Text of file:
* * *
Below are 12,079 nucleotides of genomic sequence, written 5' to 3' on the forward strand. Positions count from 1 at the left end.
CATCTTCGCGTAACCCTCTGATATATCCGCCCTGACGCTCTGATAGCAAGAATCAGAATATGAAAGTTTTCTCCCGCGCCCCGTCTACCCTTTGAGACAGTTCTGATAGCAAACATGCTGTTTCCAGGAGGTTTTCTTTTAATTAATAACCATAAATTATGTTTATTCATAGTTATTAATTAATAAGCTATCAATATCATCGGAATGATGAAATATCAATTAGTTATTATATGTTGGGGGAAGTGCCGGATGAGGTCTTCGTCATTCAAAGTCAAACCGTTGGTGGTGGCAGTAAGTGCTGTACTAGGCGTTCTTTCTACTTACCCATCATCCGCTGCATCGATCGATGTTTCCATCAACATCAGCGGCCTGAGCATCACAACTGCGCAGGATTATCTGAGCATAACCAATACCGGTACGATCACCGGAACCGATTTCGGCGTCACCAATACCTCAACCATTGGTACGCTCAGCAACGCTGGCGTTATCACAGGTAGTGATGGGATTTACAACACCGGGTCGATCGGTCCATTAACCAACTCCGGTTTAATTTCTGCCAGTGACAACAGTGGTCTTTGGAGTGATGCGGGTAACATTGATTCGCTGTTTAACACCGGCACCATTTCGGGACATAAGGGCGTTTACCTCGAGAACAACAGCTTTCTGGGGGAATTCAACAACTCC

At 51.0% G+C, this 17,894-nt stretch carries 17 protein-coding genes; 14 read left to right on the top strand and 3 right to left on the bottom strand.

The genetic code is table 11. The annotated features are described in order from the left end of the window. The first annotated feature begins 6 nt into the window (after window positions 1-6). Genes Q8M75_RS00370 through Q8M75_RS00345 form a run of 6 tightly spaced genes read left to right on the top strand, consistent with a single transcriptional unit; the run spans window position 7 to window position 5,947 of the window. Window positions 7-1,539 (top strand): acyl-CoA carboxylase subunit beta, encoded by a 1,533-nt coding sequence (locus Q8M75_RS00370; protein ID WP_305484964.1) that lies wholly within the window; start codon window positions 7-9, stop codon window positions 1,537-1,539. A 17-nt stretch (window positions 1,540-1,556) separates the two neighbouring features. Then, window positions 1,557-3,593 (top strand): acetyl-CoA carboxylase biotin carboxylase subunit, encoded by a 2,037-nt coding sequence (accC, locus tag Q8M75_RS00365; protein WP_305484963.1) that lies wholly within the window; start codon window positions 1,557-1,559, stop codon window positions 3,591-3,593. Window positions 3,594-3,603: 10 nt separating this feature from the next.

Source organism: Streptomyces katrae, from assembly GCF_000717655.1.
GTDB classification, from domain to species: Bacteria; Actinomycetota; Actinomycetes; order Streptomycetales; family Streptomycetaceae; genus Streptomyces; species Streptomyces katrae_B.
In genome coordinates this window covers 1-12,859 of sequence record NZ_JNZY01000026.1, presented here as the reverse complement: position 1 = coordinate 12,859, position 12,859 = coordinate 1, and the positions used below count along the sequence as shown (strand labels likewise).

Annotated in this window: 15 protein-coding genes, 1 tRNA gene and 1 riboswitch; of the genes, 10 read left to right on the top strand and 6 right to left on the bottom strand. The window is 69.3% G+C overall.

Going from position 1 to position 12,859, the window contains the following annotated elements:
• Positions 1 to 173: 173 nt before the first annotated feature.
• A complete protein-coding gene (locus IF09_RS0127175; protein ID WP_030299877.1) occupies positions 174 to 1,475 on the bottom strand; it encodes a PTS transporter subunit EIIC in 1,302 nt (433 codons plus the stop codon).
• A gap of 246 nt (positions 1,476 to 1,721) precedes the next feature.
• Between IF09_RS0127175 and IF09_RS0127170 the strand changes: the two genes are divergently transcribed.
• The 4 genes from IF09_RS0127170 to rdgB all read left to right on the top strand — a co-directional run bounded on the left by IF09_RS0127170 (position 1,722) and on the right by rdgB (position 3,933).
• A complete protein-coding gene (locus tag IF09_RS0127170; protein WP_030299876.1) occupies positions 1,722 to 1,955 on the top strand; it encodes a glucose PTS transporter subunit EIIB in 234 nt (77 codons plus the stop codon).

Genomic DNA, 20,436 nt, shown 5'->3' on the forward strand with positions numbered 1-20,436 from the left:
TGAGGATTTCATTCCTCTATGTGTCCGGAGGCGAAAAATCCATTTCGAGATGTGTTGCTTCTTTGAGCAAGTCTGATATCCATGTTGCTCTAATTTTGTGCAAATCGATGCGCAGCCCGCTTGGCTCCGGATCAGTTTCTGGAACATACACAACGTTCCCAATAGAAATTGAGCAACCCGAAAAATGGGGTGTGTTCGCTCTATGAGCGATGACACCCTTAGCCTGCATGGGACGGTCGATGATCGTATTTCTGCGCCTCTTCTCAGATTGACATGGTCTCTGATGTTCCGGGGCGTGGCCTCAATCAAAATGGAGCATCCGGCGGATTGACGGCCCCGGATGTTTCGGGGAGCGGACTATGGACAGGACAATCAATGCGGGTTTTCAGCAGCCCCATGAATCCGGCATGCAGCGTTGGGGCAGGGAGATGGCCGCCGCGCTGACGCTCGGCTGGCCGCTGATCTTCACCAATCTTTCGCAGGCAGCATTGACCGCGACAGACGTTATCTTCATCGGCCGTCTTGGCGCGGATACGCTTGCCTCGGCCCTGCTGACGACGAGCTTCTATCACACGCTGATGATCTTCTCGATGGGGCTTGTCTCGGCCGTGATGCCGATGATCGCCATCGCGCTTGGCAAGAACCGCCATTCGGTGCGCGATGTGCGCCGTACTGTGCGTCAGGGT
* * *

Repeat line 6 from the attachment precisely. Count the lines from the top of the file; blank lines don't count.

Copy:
GTDB classification, from domain to species: Bacteria; Actinomycetota; Actinomycetes; order Streptomycetales; family Streptomycetaceae; genus Streptomyces; species Streptomyces katrae_B.